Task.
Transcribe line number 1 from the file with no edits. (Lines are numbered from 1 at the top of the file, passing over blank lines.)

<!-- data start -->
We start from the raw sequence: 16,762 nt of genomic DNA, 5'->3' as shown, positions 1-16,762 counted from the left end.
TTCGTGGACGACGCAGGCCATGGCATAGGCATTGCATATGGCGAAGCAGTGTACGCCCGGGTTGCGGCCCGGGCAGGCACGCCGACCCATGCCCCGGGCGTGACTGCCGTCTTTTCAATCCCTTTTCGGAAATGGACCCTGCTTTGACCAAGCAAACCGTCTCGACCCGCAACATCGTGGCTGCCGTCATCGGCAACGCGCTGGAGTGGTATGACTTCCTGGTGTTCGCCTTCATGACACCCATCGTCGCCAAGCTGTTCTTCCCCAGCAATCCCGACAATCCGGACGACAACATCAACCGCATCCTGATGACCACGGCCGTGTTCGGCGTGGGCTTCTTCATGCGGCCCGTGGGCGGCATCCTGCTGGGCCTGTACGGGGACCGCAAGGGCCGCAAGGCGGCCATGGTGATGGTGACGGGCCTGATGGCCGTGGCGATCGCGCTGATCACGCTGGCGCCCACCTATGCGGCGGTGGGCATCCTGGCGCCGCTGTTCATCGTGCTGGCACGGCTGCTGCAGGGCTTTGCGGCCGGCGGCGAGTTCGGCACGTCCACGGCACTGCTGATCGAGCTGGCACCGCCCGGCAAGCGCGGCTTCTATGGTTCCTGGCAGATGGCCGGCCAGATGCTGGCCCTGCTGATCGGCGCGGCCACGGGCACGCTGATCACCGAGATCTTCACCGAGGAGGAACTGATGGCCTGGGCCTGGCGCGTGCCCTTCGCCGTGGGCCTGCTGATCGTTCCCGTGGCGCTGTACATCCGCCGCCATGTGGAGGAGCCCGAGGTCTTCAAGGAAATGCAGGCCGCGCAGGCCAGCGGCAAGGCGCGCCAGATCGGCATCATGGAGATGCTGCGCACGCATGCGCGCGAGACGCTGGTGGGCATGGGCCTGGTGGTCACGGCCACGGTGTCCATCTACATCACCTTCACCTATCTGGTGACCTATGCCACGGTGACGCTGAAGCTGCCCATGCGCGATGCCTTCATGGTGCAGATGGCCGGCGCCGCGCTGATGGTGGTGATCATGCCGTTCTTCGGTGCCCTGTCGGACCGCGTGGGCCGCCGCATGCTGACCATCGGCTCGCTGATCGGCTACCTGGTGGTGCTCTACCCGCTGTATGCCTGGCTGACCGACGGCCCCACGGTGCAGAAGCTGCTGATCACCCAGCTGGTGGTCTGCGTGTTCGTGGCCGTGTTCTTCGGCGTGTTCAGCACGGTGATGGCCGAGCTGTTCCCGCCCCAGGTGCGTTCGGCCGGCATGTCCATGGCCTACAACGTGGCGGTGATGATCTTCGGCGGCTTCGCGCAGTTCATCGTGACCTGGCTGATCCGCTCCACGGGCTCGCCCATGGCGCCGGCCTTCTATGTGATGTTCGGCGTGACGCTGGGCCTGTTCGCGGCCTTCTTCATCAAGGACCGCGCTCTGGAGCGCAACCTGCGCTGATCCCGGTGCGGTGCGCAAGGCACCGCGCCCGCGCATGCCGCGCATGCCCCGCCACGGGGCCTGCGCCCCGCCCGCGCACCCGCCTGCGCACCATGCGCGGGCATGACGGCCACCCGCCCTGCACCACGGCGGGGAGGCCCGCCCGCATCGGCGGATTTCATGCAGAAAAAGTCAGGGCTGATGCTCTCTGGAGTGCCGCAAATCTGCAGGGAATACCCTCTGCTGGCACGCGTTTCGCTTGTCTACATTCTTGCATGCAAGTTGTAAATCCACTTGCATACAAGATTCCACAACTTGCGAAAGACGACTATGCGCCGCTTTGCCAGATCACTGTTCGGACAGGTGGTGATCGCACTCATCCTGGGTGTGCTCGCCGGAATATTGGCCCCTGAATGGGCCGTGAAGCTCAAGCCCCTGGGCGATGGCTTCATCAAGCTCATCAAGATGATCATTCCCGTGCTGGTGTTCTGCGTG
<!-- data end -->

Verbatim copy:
We start from the raw sequence: 16,762 nt of genomic DNA, 5'->3' as shown, positions 1-16,762 counted from the left end.